• Be aware that many overseas merchants will ask if you want your foreign transaction to be converted from the foreign currency into US dollars (so you have a better idea of how much you’re taking out). As nice as this sounds, it is much cheaper to do your own calculation. Often, they will charge up to 7% for the transaction inquiry.

Can I afford travel? Is it feasible to leave my job and/or other responsibilities?

Yes! Its may take some time to get to that point, but absolutely, yes! If traveling is what you want to do, you will make it happen. Always remember that you have one life to live and you can adapt to a lower cost of living while you save if you are determined to travel.
Lets cover some of the reasons people say they cant travel:

  • I’m ill or sick and I have high medical bills

    Two words for you. Medical Tourism. But don’t think low prices equals low quality. Many of the best medical facilities in the world exist outside of the United States and many cater to attracting US citizens. Check out the prices for having procedures done in the US as opposed to medical treatment abroad.

    Many Americans are already opting to go abroad for medical treatment. Click on Gallup poll to read more.

  • I have loans

    Student Loans – If you’re just about to graduate, you typically have 6 months before you have to start paying your loans. The average student loan debt is $24,000. This means you will be paying a few hundred dollars each month. Be sure to add this to your monthly travel budget accordingly, but don’t let it dissuade you from possibly traveling the world and stumbling across and industry or passion that you would have never been exposed to if you picked up the first job you came across after graduating.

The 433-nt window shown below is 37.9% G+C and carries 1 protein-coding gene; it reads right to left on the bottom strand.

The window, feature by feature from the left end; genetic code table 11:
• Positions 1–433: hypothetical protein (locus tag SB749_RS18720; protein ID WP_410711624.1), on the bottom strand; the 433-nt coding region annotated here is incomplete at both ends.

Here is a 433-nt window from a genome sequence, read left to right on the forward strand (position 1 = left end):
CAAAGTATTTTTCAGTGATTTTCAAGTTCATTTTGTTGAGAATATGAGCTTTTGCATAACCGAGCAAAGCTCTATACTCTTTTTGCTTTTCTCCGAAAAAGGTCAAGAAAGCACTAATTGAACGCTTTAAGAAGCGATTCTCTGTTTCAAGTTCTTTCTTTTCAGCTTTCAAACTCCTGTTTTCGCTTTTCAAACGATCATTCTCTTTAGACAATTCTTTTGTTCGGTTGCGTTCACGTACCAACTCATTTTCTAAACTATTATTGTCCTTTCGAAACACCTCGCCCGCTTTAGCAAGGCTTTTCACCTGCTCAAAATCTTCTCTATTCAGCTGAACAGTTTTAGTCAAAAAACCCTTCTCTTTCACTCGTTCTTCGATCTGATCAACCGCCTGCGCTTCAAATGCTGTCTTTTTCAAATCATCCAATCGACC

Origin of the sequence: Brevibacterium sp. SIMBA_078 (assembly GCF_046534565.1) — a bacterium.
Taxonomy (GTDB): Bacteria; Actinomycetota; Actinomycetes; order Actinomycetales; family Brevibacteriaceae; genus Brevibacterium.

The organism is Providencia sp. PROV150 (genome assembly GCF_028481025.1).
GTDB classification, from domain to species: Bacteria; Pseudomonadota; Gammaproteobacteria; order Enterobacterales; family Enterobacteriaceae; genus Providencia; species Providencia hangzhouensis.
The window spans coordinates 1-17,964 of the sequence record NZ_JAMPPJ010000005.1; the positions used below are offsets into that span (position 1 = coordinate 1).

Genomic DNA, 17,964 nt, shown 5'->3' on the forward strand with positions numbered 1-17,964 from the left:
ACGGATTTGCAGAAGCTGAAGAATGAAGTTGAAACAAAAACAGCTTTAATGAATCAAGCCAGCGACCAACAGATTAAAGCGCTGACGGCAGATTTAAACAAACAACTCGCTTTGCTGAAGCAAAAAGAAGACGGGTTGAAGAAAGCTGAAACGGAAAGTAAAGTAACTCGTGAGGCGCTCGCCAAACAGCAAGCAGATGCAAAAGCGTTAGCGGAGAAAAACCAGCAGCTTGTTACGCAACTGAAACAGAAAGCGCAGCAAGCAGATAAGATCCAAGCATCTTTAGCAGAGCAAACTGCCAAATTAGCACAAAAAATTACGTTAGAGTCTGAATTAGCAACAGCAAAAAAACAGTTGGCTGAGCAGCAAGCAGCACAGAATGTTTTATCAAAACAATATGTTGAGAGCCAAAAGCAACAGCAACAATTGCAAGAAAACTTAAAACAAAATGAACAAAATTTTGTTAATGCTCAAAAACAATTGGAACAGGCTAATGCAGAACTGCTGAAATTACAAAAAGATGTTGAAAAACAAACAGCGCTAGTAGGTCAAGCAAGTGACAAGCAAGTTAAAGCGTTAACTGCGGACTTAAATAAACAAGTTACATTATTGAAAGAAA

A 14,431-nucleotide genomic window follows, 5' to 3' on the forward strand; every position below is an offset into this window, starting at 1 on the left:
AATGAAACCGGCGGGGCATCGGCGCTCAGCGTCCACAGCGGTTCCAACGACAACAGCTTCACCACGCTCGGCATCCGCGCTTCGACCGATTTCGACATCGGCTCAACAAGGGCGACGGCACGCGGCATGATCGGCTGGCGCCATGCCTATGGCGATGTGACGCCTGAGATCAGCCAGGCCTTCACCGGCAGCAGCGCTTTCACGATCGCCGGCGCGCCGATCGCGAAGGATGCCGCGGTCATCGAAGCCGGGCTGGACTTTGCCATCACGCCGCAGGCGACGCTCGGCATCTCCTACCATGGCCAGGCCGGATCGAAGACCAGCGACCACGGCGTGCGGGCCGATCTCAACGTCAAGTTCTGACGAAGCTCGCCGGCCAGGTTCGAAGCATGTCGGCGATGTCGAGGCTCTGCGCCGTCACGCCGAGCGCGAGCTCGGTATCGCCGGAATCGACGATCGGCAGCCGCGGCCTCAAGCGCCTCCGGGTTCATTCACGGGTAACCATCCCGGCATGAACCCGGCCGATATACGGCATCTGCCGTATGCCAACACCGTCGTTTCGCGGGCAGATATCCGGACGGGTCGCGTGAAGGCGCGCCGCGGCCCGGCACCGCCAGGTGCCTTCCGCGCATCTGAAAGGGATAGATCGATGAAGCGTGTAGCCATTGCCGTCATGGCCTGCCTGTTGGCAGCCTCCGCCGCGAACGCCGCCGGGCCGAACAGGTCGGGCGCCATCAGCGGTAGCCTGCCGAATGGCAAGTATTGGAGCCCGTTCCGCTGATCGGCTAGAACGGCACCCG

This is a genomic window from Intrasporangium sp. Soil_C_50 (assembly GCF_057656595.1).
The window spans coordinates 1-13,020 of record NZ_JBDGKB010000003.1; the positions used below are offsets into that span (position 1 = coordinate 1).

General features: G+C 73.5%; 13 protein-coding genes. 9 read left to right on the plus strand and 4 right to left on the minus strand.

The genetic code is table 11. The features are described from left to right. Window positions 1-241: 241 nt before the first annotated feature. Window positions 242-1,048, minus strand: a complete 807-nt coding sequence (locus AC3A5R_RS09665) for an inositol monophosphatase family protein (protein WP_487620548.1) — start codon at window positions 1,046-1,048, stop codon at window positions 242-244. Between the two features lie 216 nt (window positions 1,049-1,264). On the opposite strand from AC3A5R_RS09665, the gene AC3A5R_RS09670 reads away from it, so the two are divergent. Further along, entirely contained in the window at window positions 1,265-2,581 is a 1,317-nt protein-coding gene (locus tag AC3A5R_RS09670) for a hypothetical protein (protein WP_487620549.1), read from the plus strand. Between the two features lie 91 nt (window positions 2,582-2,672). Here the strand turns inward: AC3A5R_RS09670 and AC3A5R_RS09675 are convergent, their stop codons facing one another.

Other loans – Look into the possibility of differing your loans or lowering your cost of living, pay off your debt, then travel.

  • I have kids

    Look into homeschooling.  Keystone School Online is one of the many good options for online schooling. Also, check out the stories of several traveling families with this incredible blog by Annie Andre

    If you think of any other scenarios, please share!

Applying for visa with an online visa and passport processing agency

I’ve been looking at different online travel agencies to help me get my visa for Vietnam (my first destination).  I used http://www.traveldocs.com/ when  I was on Semester at Sea with University of Virgina back in 2008, but wanted to see if I could find a better deal somewhere else online.

After about 2.5 hours of research I found that it’s a very competitive business and they have a good price in comparison with their competitors. Also, when I visited some other sites I was warned of visa scams which can find you by way of email, post, over the phone, or on a website. Scammer watch site explains one example in Australia: http://www.scamwatch.gov.au/content/index.phtml/itemId/805700

I was able to call traveldocs.com and talk to a representative today (8/21). I feel very comfortable with them and they give an exact time frame of when you will have your visa.

Quitting Job to Travel – Only a month away from departure and its time to tell the boss I’m leaving / quitting.

Telling your boss that you’re quitting to travel, as opposed to going to another company requires some unique wording. No matter what you think about your job, it’s a good idea to make sure you don’t burn any bridges when you let them know you’re leaving to travel.  If you word it correctly, it can be an easy and friendly transition for you and the company.

Below I have some essential tips and specific examples to make sure you and the company you work for are as happy as possible with your decision to travel.

▪   Attitude – Even if your boss doesn’t remember what you say, they will remember your attitude. Don’t quit when you’re angry.

▪   You want to show your professionalism, sincerity, and maturity.

▪   Even if you cant stand your boss and hate the company, do not show it when you leave your job. It could hurt your chances with other jobs in the future, and you never know where you may come across you boss in the future.